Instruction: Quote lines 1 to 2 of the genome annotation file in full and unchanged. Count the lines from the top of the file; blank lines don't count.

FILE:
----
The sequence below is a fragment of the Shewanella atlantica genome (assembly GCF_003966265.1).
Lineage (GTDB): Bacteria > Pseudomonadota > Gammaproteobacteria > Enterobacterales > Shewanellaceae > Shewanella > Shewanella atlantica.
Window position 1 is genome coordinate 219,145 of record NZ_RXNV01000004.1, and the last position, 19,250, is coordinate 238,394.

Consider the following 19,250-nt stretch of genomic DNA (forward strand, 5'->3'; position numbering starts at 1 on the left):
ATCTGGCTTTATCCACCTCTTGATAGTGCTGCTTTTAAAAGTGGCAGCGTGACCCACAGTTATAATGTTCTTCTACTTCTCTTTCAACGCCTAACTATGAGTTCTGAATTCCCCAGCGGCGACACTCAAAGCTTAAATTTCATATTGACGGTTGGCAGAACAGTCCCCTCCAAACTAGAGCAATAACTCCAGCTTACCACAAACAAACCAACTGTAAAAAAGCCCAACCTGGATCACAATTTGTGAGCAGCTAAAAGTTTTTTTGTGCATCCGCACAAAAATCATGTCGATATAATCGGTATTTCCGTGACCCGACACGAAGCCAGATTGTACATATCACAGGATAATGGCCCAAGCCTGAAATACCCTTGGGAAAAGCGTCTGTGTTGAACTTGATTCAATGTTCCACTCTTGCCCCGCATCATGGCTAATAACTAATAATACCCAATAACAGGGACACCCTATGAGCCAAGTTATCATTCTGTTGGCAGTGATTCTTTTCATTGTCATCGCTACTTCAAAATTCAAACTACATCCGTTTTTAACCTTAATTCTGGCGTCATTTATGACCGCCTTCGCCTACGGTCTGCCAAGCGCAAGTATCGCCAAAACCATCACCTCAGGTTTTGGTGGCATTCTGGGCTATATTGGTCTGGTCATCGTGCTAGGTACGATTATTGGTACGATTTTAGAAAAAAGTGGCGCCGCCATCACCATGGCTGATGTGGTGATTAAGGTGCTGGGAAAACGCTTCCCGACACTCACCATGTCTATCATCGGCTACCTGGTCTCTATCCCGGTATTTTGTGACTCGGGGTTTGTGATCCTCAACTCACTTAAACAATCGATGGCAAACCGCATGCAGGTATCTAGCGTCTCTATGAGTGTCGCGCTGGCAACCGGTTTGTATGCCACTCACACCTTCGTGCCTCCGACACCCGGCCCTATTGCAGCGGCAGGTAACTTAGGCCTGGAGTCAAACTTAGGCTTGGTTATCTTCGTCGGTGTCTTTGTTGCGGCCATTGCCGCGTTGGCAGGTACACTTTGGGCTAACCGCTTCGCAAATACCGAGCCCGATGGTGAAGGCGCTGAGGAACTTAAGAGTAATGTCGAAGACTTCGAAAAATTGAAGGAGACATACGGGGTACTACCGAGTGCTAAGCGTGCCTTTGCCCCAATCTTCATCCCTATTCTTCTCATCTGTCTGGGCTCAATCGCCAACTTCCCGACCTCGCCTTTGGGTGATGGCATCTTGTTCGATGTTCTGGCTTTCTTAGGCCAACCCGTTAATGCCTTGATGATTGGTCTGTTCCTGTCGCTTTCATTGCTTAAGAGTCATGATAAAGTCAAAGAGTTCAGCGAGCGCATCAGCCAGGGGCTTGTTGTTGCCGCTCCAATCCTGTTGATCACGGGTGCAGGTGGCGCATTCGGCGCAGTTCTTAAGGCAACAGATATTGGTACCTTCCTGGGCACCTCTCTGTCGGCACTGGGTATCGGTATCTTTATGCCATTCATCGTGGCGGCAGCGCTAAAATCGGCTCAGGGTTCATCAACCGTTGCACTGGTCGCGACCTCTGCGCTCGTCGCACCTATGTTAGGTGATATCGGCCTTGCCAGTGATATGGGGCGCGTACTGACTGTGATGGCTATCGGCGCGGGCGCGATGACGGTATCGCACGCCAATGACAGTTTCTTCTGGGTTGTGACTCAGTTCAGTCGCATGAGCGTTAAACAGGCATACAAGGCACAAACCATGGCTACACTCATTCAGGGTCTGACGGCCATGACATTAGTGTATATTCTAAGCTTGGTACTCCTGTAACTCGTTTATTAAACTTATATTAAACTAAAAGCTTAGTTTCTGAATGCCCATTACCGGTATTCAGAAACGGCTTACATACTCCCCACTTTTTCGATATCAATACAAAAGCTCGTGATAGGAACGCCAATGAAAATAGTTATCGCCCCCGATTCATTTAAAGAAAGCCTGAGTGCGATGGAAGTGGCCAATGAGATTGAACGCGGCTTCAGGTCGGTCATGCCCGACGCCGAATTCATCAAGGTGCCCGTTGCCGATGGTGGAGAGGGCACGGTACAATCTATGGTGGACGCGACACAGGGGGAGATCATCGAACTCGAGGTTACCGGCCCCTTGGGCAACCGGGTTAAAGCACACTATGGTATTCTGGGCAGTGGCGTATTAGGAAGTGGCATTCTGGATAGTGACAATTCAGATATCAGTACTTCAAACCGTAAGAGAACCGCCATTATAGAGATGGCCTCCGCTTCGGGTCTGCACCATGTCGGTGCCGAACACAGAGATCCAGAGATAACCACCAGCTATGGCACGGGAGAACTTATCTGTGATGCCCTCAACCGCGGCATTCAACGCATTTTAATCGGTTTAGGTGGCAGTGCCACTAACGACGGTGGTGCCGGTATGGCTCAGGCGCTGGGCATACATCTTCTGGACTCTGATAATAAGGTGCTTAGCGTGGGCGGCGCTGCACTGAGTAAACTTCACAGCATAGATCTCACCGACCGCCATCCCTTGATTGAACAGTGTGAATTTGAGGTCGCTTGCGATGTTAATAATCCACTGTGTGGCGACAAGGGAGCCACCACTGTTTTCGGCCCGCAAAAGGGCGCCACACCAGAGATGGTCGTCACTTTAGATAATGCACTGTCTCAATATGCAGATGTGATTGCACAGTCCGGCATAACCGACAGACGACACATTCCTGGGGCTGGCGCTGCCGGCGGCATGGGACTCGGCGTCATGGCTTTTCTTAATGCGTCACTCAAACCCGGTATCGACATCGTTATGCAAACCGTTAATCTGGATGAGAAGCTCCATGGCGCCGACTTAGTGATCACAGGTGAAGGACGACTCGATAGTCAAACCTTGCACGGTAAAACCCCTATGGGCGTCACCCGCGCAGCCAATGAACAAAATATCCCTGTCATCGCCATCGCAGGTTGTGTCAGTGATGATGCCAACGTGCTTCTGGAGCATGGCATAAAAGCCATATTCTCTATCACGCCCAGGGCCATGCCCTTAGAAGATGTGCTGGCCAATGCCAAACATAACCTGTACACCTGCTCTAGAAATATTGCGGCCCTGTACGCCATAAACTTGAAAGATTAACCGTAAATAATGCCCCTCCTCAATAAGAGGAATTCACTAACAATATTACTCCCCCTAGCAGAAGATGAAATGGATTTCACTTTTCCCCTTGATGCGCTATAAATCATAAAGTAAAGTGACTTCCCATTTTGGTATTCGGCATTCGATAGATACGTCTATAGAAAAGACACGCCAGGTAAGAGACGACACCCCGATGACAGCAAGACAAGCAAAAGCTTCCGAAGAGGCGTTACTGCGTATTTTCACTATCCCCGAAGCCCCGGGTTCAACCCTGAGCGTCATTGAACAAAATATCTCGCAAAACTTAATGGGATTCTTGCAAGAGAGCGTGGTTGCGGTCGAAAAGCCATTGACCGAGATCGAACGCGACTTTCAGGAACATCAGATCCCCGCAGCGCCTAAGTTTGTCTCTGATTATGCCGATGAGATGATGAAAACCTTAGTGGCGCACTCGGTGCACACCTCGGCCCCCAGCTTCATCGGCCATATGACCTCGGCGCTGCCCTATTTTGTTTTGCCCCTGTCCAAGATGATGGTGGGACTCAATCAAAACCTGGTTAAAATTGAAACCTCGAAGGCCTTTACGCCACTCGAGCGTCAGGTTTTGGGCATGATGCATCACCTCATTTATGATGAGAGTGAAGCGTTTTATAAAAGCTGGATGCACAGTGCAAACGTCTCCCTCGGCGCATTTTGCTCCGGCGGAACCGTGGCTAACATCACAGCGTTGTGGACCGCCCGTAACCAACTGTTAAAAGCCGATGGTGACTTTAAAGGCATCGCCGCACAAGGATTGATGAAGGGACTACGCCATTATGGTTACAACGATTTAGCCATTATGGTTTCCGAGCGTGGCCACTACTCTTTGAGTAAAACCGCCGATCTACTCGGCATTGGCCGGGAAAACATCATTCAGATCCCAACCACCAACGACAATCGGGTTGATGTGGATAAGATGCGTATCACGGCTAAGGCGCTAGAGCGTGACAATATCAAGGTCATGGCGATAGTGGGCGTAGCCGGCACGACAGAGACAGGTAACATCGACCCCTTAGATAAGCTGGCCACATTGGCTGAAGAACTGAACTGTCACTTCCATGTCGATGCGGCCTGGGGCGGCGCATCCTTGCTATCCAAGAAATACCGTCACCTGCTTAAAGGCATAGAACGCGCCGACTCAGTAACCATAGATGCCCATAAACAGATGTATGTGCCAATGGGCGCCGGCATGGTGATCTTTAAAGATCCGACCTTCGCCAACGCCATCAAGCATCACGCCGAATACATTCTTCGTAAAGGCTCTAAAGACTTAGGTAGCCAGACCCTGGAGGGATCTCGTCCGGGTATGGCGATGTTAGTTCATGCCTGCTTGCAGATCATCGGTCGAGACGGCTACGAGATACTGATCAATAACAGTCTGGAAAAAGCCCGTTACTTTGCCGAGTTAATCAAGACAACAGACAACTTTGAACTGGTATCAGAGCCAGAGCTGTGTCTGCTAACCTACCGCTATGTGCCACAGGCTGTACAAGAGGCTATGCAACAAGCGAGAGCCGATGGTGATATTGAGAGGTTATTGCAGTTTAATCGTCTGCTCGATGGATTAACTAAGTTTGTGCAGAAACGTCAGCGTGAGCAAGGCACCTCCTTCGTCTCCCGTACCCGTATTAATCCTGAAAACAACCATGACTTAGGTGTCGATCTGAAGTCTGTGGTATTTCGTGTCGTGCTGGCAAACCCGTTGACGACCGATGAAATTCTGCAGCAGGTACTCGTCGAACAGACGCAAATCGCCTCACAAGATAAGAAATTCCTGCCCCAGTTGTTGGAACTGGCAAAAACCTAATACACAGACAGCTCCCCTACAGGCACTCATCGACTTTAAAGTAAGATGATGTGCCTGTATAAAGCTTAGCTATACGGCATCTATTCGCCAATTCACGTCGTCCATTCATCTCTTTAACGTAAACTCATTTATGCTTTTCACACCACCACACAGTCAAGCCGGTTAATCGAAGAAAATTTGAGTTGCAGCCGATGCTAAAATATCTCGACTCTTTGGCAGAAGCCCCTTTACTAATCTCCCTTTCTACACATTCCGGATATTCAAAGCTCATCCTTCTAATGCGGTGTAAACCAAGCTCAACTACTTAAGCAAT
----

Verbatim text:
The sequence below is a fragment of the Shewanella atlantica genome (assembly GCF_003966265.1).
Lineage (GTDB): Bacteria > Pseudomonadota > Gammaproteobacteria > Enterobacterales > Shewanellaceae > Shewanella > Shewanella atlantica.